I’ve been married for 15 years, and have one child whom we love dearly. My wife is a nice woman and we have a very cordial relationship; we’re friends. But something’s missing. I can’t say anything bad about her; I just no longer feel anything towards her.
I’ve thought about divorcing many times, but stayed because of our child. I suggested a separation four months ago and my wife agreed that it was time.
After a couple of weeks, she went on acting as if we never had the talk. I tried resuming it and every time the same thing happened.
I don't know what to do. I really want to move on. I met a woman who could be my true soul mate and I've fallen in love with her.
She’s made it very clear that she cannot be in a serious relationship with me until I'm separated.
I feel like I'm denying myself my true love because of my wife's indecision. I want to be respectful, but I also want to be happy.
Should I tell my wife about my new love? Would that help her see that we must go our separate ways?
She’s intentionally put the ball in your court… if you want to separate, you have to do the initial work of seeing a lawyer, learning the process, raising and discussing issues of child custody, child support, division of your marital assets, etc.
Meanwhile, she may be hoping it’ll blow over because all you’ve done is raise it.
The decent thing is for you to say that your feelings for her have changed. Then, suggest counselling, as a chance for you both to probe what went “missing.”
If you do proceed to separate, the therapy process can help you negotiate the changes.
Most important: the best interests of your child, and NOT moving “forward” till the separation’s settled.
Two weeks ago I started attending an acting class with a teacher, age 40. I told him that I was new in the city, and he kindly offered to give me a tour around. We found out we had a lot in common. He even started to call me his “little buddy.”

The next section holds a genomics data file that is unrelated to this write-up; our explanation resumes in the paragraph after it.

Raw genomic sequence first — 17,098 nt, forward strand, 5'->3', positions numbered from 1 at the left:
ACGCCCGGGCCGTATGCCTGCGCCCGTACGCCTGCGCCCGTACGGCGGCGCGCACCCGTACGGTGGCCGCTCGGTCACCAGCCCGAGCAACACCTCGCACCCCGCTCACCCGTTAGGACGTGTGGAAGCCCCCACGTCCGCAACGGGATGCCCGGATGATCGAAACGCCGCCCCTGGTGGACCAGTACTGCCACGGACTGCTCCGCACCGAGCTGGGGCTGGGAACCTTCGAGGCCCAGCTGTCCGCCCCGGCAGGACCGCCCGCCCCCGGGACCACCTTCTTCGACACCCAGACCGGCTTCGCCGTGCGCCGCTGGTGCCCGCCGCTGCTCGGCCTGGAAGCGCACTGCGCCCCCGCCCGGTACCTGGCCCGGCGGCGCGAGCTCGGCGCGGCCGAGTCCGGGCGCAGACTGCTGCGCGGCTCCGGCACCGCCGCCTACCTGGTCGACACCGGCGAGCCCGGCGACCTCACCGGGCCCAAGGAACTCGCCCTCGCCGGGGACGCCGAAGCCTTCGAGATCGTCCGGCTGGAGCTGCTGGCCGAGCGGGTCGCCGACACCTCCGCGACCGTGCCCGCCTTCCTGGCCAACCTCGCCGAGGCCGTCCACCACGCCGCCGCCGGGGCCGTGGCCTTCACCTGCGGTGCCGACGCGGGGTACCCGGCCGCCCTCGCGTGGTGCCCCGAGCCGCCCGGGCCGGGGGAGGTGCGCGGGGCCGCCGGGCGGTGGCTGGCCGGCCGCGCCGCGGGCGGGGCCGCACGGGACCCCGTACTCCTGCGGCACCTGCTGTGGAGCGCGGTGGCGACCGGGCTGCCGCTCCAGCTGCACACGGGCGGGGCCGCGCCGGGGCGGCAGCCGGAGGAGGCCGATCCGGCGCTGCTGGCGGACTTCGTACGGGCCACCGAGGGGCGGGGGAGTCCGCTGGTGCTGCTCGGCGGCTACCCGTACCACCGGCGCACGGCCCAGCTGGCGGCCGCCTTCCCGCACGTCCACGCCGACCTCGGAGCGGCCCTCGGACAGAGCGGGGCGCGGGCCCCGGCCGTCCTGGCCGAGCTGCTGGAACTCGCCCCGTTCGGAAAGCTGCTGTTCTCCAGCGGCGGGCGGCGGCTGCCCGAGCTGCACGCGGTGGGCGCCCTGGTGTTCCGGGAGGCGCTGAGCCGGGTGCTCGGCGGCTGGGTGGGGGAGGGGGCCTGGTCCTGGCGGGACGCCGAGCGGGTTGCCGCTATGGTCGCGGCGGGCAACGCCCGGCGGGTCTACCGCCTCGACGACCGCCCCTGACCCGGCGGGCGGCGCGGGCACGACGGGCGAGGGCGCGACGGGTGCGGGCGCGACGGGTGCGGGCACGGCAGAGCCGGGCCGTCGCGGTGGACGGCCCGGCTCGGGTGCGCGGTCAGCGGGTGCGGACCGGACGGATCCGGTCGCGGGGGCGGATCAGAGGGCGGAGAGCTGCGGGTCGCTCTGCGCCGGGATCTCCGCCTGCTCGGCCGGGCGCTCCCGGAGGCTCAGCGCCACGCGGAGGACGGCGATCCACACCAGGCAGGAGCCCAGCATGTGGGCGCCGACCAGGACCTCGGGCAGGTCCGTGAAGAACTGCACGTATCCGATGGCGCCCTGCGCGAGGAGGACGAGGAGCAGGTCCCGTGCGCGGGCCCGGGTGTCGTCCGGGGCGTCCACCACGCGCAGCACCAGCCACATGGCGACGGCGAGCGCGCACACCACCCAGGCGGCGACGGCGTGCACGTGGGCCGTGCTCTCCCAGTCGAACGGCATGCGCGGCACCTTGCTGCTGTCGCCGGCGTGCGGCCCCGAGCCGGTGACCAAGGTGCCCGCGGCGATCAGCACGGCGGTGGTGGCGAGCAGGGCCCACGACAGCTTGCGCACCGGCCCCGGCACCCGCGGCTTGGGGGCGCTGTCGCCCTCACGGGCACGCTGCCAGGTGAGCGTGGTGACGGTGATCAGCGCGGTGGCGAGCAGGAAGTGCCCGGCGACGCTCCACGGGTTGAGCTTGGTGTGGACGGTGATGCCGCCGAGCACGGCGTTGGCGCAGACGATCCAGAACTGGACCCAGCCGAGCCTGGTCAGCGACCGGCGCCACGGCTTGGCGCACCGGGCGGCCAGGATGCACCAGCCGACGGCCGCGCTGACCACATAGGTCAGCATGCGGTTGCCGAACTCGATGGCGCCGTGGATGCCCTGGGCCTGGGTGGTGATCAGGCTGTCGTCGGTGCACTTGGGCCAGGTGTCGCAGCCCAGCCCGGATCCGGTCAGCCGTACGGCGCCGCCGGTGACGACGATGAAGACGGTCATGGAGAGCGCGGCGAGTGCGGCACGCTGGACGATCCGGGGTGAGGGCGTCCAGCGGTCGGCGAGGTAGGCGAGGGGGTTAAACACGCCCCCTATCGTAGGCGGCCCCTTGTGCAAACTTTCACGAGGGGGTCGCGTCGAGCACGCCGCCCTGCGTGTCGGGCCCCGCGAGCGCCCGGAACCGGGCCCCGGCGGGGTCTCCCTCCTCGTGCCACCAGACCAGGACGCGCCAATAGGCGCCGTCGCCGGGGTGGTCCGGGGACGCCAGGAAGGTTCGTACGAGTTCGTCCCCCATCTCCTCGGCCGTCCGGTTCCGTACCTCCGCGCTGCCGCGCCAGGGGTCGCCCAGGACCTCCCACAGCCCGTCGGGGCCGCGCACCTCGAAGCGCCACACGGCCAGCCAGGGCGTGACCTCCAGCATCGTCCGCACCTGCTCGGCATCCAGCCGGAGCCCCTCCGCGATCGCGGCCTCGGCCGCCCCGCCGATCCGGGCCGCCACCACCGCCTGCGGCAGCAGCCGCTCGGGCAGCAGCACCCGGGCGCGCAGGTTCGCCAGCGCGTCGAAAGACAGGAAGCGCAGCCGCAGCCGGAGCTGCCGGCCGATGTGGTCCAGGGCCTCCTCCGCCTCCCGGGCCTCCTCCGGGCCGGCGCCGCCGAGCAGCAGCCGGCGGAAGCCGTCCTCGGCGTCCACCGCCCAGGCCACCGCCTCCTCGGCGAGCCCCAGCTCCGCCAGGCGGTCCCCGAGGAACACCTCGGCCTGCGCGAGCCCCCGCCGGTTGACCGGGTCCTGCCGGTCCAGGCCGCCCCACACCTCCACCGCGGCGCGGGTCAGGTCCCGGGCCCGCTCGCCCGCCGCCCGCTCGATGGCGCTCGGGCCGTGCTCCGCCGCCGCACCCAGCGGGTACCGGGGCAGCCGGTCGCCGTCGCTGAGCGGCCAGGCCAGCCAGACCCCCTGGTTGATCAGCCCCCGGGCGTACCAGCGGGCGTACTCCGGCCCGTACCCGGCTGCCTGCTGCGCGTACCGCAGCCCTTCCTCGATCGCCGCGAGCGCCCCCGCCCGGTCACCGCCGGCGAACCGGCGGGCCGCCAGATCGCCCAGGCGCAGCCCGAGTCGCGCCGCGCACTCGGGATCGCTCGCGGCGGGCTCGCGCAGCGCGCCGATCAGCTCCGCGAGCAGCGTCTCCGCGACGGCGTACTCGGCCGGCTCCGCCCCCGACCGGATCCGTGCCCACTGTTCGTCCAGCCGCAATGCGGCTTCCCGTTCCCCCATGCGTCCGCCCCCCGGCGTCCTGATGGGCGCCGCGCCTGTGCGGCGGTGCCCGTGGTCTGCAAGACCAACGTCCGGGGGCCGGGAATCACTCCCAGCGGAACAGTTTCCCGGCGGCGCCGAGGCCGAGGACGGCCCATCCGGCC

After a few more classes, he invited me to a “baseball” game at his place. I didn’t know what baseball was (it’s not big in my country), but he said it was a game of “swinging your bat to other guy’s balls.”
When I arrived, he was hammered and almost naked, screaming “give it to me.” I panicked and ran out.
I’ve since asked other students about him, and they said he’s a normal person, and that he has a girlfriend.
I decided to give him another try, but since that incident he was always trying to be near me and making physical contact with me.
If he’s gay, I’m not. I tried to explain that I wasn’t interested, but he reacted in a very aggressive way saying that he wanted me to be his “batter.” Should I try to talk to him and fix things?
Be direct; tell him you have no interest in the “baseball” game, that he’s misunderstood your desire to be friends.
If he accepts this, continue with the classes and any group socializing afterwards, but resist any contact alone with him.
His aggression with you even in conversation, and his heavy drinking before your visit, are worrying signals that it can happen again.
I recently retired as teacher and administrator for the school district, which hosted a banquet for all the retirees including our superintendent.
All were formally sent invitations. I was unable to attend and responded as such, via the RSVP card.
A fellow co-worker told me that the district had given a token acknowledging each retiree with the inscription of their names and the number of years of service.
So I contacted the district office and inquired about a token for me. I was told that they only gave them to the retirees who attended.
I find this very unprofessional and of poor taste.
Need Your Take
It’s very unprofessional, in poor taste, and insulting. It’s not about the token itself, it’s about the district staff and/or board’s easy dismissal of the chance to honour someone who’s taught local children for years. It’s worthy of a letter to the Editor of your local newspaper.
Tip of the day:
If you want a divorce, get informed about the issues; don’t expect your partner to handle it for you.